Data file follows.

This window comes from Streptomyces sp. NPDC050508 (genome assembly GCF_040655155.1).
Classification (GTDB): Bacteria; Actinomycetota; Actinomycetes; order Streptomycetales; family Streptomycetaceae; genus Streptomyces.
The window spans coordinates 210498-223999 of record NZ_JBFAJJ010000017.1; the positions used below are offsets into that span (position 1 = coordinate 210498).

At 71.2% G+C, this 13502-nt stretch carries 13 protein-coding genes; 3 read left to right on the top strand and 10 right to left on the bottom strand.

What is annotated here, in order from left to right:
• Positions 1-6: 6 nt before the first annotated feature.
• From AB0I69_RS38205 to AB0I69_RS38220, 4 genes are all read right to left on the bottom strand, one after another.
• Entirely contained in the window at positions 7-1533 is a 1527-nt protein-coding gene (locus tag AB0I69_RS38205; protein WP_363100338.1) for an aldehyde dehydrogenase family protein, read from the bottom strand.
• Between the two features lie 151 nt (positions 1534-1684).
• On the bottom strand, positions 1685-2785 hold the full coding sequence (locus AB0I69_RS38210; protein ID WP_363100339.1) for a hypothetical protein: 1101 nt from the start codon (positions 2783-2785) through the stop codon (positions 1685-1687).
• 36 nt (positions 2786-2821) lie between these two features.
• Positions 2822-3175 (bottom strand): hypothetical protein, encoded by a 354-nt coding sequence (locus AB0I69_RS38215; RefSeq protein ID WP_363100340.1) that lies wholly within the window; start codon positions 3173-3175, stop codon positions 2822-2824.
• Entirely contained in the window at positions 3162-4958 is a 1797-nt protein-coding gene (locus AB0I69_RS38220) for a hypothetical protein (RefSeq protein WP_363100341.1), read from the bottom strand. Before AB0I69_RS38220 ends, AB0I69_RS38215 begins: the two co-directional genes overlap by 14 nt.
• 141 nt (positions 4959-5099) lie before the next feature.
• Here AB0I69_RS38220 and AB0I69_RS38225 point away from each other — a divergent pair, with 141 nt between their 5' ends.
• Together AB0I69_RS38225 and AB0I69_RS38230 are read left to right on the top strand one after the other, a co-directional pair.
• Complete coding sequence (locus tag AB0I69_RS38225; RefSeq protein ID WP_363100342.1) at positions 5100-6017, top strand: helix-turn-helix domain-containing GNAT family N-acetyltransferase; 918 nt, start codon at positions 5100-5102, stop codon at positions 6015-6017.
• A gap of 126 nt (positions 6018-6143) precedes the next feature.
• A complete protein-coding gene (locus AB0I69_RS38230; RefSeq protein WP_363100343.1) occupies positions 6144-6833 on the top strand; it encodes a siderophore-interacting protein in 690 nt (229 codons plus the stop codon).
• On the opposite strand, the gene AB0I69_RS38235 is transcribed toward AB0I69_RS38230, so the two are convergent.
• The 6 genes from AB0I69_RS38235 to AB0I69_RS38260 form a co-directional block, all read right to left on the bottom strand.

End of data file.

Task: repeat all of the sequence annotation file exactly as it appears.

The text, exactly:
This window comes from Streptomyces sp. NPDC050508 (genome assembly GCF_040655155.1).
Classification (GTDB): Bacteria; Actinomycetota; Actinomycetes; order Streptomycetales; family Streptomycetaceae; genus Streptomyces.
The window spans coordinates 210498-223999 of record NZ_JBFAJJ010000017.1; the positions used below are offsets into that span (position 1 = coordinate 210498).

At 71.2% G+C, this 13502-nt stretch carries 13 protein-coding genes; 3 read left to right on the top strand and 10 right to left on the bottom strand.

What is annotated here, in order from left to right:
• Positions 1-6: 6 nt before the first annotated feature.
• From AB0I69_RS38205 to AB0I69_RS38220, 4 genes are all read right to left on the bottom strand, one after another.
• Entirely contained in the window at positions 7-1533 is a 1527-nt protein-coding gene (locus tag AB0I69_RS38205; protein WP_363100338.1) for an aldehyde dehydrogenase family protein, read from the bottom strand.
• Between the two features lie 151 nt (positions 1534-1684).
• On the bottom strand, positions 1685-2785 hold the full coding sequence (locus AB0I69_RS38210; protein ID WP_363100339.1) for a hypothetical protein: 1101 nt from the start codon (positions 2783-2785) through the stop codon (positions 1685-1687).
• 36 nt (positions 2786-2821) lie between these two features.
• Positions 2822-3175 (bottom strand): hypothetical protein, encoded by a 354-nt coding sequence (locus AB0I69_RS38215; RefSeq protein ID WP_363100340.1) that lies wholly within the window; start codon positions 3173-3175, stop codon positions 2822-2824.
• Entirely contained in the window at positions 3162-4958 is a 1797-nt protein-coding gene (locus AB0I69_RS38220) for a hypothetical protein (RefSeq protein WP_363100341.1), read from the bottom strand. Before AB0I69_RS38220 ends, AB0I69_RS38215 begins: the two co-directional genes overlap by 14 nt.
• 141 nt (positions 4959-5099) lie before the next feature.
• Here AB0I69_RS38220 and AB0I69_RS38225 point away from each other — a divergent pair, with 141 nt between their 5' ends.
• Together AB0I69_RS38225 and AB0I69_RS38230 are read left to right on the top strand one after the other, a co-directional pair.
• Complete coding sequence (locus tag AB0I69_RS38225; RefSeq protein ID WP_363100342.1) at positions 5100-6017, top strand: helix-turn-helix domain-containing GNAT family N-acetyltransferase; 918 nt, start codon at positions 5100-5102, stop codon at positions 6015-6017.
• A gap of 126 nt (positions 6018-6143) precedes the next feature.
• A complete protein-coding gene (locus AB0I69_RS38230; RefSeq protein WP_363100343.1) occupies positions 6144-6833 on the top strand; it encodes a siderophore-interacting protein in 690 nt (229 codons plus the stop codon).
• On the opposite strand, the gene AB0I69_RS38235 is transcribed toward AB0I69_RS38230, so the two are convergent.
• The 6 genes from AB0I69_RS38235 to AB0I69_RS38260 form a co-directional block, all read right to left on the bottom strand.